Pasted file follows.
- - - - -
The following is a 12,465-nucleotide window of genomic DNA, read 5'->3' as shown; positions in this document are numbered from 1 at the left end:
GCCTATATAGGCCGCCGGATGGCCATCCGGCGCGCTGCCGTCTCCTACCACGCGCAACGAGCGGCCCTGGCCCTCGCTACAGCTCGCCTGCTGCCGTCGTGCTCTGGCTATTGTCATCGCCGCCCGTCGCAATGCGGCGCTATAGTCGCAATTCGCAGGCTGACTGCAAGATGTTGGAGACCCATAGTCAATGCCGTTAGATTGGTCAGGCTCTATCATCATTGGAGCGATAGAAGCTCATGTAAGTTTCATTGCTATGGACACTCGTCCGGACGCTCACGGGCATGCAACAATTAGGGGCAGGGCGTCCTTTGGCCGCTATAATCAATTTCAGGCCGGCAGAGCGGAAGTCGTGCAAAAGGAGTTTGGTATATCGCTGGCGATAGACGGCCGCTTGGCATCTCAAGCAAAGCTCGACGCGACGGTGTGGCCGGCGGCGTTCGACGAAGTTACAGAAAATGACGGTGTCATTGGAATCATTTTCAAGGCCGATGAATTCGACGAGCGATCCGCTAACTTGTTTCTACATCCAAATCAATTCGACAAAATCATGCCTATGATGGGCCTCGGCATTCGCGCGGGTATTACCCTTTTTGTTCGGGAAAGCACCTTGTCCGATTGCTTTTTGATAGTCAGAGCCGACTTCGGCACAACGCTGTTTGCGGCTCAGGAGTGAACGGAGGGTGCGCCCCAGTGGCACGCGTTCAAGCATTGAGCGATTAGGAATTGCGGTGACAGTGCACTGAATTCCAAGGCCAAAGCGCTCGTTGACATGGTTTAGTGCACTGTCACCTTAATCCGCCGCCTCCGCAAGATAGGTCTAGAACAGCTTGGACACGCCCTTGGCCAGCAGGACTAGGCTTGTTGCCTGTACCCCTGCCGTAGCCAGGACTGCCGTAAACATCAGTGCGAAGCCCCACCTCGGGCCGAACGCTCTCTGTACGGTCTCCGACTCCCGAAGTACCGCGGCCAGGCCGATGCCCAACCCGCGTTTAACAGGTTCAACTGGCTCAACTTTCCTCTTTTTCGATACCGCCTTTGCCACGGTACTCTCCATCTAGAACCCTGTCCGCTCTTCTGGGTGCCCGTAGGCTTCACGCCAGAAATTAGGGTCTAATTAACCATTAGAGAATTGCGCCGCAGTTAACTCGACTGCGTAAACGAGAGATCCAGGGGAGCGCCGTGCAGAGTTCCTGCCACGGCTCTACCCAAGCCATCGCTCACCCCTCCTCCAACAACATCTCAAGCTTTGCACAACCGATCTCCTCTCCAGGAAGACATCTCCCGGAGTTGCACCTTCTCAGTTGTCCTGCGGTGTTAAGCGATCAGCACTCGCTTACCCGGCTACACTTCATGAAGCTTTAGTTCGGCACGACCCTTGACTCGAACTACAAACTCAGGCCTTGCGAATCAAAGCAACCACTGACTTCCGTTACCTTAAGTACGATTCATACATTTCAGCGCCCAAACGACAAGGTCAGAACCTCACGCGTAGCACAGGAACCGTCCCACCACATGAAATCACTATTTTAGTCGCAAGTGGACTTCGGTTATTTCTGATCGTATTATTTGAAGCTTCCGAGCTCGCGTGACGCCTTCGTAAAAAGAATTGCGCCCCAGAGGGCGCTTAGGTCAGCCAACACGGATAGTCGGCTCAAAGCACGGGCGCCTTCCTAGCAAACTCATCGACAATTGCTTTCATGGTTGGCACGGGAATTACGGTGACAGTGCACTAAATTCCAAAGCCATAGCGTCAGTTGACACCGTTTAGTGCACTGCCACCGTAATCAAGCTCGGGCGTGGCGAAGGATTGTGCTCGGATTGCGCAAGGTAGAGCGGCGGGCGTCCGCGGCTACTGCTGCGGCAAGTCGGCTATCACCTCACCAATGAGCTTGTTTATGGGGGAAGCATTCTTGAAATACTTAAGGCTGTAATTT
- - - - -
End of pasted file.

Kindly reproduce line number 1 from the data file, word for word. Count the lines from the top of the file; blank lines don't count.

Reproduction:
The following is a 12,465-nucleotide window of genomic DNA, read 5'->3' as shown; positions in this document are numbered from 1 at the left end: